I don't want to put words, but for the sake of keeping things on an even keel, I read the post from the perspective that Chulo meant that in principle it would be a good idea to immerse kids in Spanish & give them their native language lessons at home........ however as I've said above, that does of course depend on age. I'm sure no-one meant any harm. Spot any Libran diplomatic tendencies from yours truly, anyone?

update on 7yo..... met his class teacher this pm, she takes all lessons other than those taught in Spanish (cono & lengua) & said in the 6 years she's been there she hasn't had a British child come in & be so readily accepted by his classmates, obviously helping him be befriended & settle in..... which she put down entirely to his being fluent in Spanish. The others she's had in her class haven't been. Make of that what you will. I reckon his 3 years at state school were key.
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Old Nov 25th 2009, 5:21 pm
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Default Re: He's as good at Spanish as the Spanish! Yay!

I was asking not advising.

If I was advising I`d suggest not moving them too Spain, but since I`m just curious as to the difference and why the choice you made as you seemed approachable, friendly and experienced.

I could not give a fig about you or your children, I just asked why the difference.
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Old Nov 25th 2009, 5:26 pm
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Default Re: He's as good at Spanish as the Spanish! Yay!

Originally Posted by fionamw

I don't want to put words, but for the sake of keeping things on an even keel, I read the post from the perspective that Chulo meant that in principle it would be a good idea to immerse kids in Spanish & give them their native language lessons at home........ however as I've said above, that does of course depend on age. I'm sure no-one meant any harm. Spot any Libran diplomatic tendencies from yours truly, anyone?
.
I was starting to doubt my level of inteligence, I`m glad someone was able to understand me.

It did make more sense to me that living in a non English society it seemed more sensible to learn the language most used.

Now I no why JOJOJOJJOJOJOJOJOJOJ decided not too, she obviously holds Spain and education in little regard.
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Old Nov 25th 2009, 5:27 pm
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Default Re: He's as good at Spanish as the Spanish! Yay!

Originally Posted by chulo
I was asking not advising.

If I was advising I`d suggest not moving them too Spain, but since I`m just curious as to the difference and why the choice you made as you seemed approachable, friendly and experienced.

I could not give a fig about you or your children, I just asked why the difference.

I'm sorry if I was a little harsh, but sometimes I feel this forum is very ready to critise international schools and those who dont want to "immerse" their children in the local community. I am a bit sensitive today - its a woman thing LOL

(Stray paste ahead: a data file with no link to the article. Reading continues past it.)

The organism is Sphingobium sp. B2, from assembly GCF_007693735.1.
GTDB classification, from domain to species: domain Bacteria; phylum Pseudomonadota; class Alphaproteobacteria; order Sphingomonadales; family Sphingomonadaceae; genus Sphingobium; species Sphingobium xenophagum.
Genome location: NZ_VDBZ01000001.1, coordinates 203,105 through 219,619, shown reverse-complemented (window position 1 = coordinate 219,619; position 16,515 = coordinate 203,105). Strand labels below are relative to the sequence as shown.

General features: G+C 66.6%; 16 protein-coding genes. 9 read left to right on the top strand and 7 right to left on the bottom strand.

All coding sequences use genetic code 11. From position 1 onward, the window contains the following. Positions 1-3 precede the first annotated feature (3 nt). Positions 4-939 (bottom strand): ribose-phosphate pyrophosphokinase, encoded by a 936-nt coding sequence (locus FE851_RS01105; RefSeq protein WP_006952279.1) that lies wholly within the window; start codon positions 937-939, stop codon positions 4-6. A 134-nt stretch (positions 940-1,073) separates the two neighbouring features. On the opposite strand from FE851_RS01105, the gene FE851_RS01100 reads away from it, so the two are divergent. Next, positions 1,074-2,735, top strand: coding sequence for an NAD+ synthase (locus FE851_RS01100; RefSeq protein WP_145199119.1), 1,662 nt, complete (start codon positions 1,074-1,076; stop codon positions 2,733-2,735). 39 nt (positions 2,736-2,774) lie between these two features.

Spains education system is fine, better than the UK, if you're fluent and not "dumped" in a class full of other "dumped" brits IMO

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Old Nov 25th 2009, 5:35 pm
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Default Re: He's as good at Spanish as the Spanish! Yay!

No problems.

I`m getting fed up with this place also, seems every time I write something, someone/s got to insult me rather than debate, always a sign there lacking social ability.

I don`t come here for insults or argument, I have a wife and only she gets away with that.
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Old Nov 25th 2009, 5:58 pm
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Default Re: He's as good at Spanish as the Spanish! Yay!

Originally Posted by jojojojojojojojojojojojo
I'm sorry if I was a little harsh, but sometimes I feel this forum is very ready to critise international schools and those who dont want to "immerse" their children in the local community. I am a bit sensitive today - its a woman thing LOL

Spains education system is fine, better than the UK, if you're fluent and not "dumped" in a class full of other "dumped" brits IMO

Jo xxx
Just to try and calm the waters a little, I am going to stick my head above the paretet

As a kid who has been through this process, at a young age, I agree that it is very important to learn the language of the country that is to be your "permanent home".
I was sent to a UK school and I was the only foreign kid in the school, it did me no harm, but then again, I could not imagine the damage it would do to a 15 year old. My class was still basically at the making snowmen and Mothers day card stage, so even though I did not understand a great deal at first, it was not that important.
The case of a 15 year old who has ambitions of a good career, in my opinion is totally different.
I would have hated to have been put in a UK state school at 15 without being fluent, any advantages that would be gained by knowing a second language would be wiped out, due to the lack of progression following the curriculum of the school.
Even a few weeks of being left behind with classwork and homework, would mean a hell of a lot to catch up with, a near impossible task for the child in question.

Every mother knows her own child best, they know where they will thirve and when they wont.
My parents did their best for a 7 year old me, but that would not have been the best thing for a 15 year old me.


Just my take on the subject, as I have been on the receiving end of this situation,and I can totally understand what JO is saying, she is a bit like a tiger defending her cub.

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Old Nov 25th 2009, 6:04 pm
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Default Re: He's as good at Spanish as the Spanish! Yay!